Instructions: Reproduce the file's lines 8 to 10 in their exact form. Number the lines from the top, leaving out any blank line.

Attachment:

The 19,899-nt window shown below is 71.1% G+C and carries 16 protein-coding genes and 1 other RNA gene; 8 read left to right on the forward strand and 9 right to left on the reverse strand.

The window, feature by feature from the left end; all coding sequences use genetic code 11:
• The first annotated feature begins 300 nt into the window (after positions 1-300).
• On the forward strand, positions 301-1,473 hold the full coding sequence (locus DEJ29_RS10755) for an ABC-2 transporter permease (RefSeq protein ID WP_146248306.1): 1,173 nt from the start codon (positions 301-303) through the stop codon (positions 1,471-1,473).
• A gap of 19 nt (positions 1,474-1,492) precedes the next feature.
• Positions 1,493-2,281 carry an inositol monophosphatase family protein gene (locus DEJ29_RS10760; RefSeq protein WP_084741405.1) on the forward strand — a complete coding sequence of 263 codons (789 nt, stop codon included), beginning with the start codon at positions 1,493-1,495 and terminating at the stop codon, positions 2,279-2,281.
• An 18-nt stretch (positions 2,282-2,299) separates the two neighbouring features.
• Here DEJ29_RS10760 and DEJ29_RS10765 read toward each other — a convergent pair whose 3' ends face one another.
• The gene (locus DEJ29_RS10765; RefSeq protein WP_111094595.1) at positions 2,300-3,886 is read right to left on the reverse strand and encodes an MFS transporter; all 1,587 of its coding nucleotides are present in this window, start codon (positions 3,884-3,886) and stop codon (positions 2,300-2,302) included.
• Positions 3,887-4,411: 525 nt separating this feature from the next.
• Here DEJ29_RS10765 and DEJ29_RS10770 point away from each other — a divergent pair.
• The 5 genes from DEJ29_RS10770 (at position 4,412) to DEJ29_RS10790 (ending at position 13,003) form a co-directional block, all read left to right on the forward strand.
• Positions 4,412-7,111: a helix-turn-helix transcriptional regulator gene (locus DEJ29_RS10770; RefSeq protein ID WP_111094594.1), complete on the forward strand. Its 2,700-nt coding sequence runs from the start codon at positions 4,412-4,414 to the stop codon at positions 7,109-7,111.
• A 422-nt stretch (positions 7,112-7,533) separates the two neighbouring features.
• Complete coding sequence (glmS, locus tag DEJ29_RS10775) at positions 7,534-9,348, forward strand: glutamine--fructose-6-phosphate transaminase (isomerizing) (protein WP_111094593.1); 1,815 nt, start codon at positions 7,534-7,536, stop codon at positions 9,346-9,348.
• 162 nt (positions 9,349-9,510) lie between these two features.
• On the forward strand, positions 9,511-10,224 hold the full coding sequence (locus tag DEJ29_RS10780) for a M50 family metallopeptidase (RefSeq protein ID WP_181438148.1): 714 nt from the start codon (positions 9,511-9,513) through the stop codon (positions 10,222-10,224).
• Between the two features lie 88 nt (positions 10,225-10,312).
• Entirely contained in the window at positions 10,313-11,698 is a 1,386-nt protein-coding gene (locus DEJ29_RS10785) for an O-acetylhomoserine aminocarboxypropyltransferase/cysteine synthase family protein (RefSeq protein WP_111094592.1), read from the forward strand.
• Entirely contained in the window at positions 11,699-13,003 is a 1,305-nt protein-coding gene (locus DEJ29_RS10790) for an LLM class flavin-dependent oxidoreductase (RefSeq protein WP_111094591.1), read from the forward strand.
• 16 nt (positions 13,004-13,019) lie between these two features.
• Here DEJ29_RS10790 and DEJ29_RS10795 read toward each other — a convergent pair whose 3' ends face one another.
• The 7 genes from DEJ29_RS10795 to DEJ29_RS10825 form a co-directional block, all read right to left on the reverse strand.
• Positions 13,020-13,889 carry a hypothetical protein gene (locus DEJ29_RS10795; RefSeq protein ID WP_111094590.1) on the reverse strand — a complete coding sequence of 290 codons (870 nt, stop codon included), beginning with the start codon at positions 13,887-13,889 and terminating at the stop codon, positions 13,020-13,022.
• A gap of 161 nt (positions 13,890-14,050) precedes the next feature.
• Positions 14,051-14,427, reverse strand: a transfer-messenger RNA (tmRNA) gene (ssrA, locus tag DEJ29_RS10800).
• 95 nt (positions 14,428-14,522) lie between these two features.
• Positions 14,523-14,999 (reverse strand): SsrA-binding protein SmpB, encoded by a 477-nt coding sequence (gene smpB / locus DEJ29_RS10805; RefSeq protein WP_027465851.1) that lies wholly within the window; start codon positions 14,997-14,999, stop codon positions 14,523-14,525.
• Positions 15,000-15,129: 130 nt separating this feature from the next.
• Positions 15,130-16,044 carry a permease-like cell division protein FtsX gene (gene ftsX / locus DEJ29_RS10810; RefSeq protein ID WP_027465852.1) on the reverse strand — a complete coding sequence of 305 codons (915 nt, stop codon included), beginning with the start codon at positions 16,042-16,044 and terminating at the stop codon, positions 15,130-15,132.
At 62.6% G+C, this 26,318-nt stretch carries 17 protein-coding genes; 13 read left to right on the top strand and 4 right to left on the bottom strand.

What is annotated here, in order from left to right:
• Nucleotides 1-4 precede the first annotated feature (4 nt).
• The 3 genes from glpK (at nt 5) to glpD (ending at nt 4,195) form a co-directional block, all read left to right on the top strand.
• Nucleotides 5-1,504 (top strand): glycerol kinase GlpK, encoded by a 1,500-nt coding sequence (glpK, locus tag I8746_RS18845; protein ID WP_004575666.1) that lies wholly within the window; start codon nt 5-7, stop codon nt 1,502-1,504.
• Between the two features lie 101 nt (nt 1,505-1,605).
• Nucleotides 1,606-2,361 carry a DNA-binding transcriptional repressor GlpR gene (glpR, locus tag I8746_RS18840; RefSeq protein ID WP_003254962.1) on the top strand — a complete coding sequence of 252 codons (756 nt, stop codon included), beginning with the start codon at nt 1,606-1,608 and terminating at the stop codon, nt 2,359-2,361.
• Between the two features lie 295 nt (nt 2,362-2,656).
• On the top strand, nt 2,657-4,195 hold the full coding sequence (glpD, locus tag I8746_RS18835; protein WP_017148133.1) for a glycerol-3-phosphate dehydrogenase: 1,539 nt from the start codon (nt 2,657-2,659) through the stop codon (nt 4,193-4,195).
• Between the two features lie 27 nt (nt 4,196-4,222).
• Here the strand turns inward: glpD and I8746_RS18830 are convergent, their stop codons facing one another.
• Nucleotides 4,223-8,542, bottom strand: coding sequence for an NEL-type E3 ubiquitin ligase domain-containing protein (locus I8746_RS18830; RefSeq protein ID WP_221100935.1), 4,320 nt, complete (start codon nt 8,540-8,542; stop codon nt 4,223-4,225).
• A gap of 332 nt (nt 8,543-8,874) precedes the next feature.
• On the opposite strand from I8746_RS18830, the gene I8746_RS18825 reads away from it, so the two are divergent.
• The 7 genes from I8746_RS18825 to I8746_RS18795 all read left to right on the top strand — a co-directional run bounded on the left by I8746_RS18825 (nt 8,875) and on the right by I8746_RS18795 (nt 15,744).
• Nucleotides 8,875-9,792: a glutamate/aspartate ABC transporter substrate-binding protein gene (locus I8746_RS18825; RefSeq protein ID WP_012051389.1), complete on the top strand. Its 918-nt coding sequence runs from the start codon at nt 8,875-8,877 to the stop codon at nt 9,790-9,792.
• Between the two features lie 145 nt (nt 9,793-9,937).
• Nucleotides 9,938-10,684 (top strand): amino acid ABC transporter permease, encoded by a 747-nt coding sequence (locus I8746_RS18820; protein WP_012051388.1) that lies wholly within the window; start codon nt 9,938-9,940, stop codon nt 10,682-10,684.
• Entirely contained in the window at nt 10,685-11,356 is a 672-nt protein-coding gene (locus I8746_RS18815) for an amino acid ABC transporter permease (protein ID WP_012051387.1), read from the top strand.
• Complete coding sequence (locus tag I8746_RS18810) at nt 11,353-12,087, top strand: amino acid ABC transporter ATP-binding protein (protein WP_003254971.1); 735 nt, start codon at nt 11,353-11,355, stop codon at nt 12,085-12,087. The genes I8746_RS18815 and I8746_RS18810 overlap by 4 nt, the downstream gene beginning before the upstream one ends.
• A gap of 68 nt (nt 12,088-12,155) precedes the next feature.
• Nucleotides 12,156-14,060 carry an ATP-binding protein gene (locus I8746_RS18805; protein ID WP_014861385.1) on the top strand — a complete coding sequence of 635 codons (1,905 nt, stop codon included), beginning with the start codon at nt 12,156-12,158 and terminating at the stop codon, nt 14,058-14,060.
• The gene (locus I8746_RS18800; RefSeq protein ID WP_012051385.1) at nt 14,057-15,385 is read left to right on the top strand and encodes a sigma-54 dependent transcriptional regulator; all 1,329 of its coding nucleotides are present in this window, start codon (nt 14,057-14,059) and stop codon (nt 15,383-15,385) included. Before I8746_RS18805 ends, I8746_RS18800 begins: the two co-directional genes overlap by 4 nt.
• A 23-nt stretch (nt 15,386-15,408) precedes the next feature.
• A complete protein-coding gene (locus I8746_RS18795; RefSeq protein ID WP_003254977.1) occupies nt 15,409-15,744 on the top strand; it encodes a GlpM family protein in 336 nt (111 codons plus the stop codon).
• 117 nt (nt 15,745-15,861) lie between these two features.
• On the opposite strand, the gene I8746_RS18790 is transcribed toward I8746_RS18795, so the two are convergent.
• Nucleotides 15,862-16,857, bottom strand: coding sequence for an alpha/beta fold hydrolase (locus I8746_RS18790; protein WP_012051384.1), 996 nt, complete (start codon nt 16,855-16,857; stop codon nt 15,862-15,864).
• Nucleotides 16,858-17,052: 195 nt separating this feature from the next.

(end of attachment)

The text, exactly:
• Here DEJ29_RS10760 and DEJ29_RS10765 read toward each other — a convergent pair whose 3' ends face one another.
• The gene (locus DEJ29_RS10765; RefSeq protein WP_111094595.1) at positions 2,300-3,886 is read right to left on the reverse strand and encodes an MFS transporter; all 1,587 of its coding nucleotides are present in this window, start codon (positions 3,884-3,886) and stop codon (positions 2,300-2,302) included.
• Positions 3,887-4,411: 525 nt separating this feature from the next.